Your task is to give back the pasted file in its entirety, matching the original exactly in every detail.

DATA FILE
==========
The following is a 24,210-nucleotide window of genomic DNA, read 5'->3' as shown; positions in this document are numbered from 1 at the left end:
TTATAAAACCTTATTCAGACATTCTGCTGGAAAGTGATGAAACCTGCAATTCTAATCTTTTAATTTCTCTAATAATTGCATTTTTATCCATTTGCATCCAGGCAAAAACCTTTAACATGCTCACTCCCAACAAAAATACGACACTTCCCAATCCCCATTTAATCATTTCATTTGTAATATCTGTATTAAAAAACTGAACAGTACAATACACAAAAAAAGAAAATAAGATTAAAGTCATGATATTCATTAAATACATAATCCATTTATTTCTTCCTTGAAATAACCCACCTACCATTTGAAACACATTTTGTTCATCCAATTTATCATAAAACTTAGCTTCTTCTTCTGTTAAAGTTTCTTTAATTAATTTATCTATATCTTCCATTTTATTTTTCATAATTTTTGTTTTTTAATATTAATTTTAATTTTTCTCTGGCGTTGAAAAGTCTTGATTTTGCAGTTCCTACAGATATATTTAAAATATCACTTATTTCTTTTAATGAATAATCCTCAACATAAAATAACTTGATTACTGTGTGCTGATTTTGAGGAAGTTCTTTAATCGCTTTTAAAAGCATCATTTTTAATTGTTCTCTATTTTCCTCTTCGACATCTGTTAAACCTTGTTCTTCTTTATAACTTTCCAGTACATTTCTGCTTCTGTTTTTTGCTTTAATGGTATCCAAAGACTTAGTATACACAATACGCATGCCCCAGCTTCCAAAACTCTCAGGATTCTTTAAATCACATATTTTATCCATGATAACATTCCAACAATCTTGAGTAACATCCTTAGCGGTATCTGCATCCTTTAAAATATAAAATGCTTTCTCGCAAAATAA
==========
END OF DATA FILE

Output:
The following is a 24,210-nucleotide window of genomic DNA, read 5'->3' as shown; positions in this document are numbered from 1 at the left end:
TTATAAAACCTTATTCAGACATTCTGCTGGAAAGTGATGAAACCTGCAATTCTAATCTTTTAATTTCTCTAATAATTGCATTTTTATCCATTTGCATCCAGGCAAAAACCTTTAACATGCTCACTCCCAACAAAAATACGACACTTCCCAATCCCCATTTAATCATTTCATTTGTAATATCTGTATTAAAAAACTGAACAGTACAATACACAAAAAAAGAAAATAAGATTAAAGTCATGATATTCATTAAATACATAATCCATTTATTTCTTCCTTGAAATAACCCACCTACCATTTGAAACACATTTTGTTCATCCAATTTATCATAAAACTTAGCTTCTTCTTCTGTTAAAGTTTCTTTAATTAATTTATCTATATCTTCCATTTTATTTTTCATAATTTTTGTTTTTTAATATTAATTTTAATTTTTCTCTGGCGTTGAAAAGTCTTGATTTTGCAGTTCCTACAGATATATTTAAAATATCACTTATTTCTTTTAATGAATAATCCTCAACATAAAATAACTTGATTACTGTGTGCTGATTTTGAGGAAGTTCTTTAATCGCTTTTAAAAGCATCATTTTTAATTGTTCTCTATTTTCCTCTTCGACATCTGTTAAACCTTGTTCTTCTTTATAACTTTCCAGTACATTTCTGCTTCTGTTTTTTGCTTTAATGGTATCCAAAGACTTAGTATACACAATACGCATGCCCCAGCTTCCAAAACTCTCAGGATTCTTTAAATCACATATTTTATCCATGATAACATTCCAACAATCTTGAGTAACATCCTTAGCGGTATCTGCATCCTTTAAAATATAAAATGCTTTCTCGCAAAATAA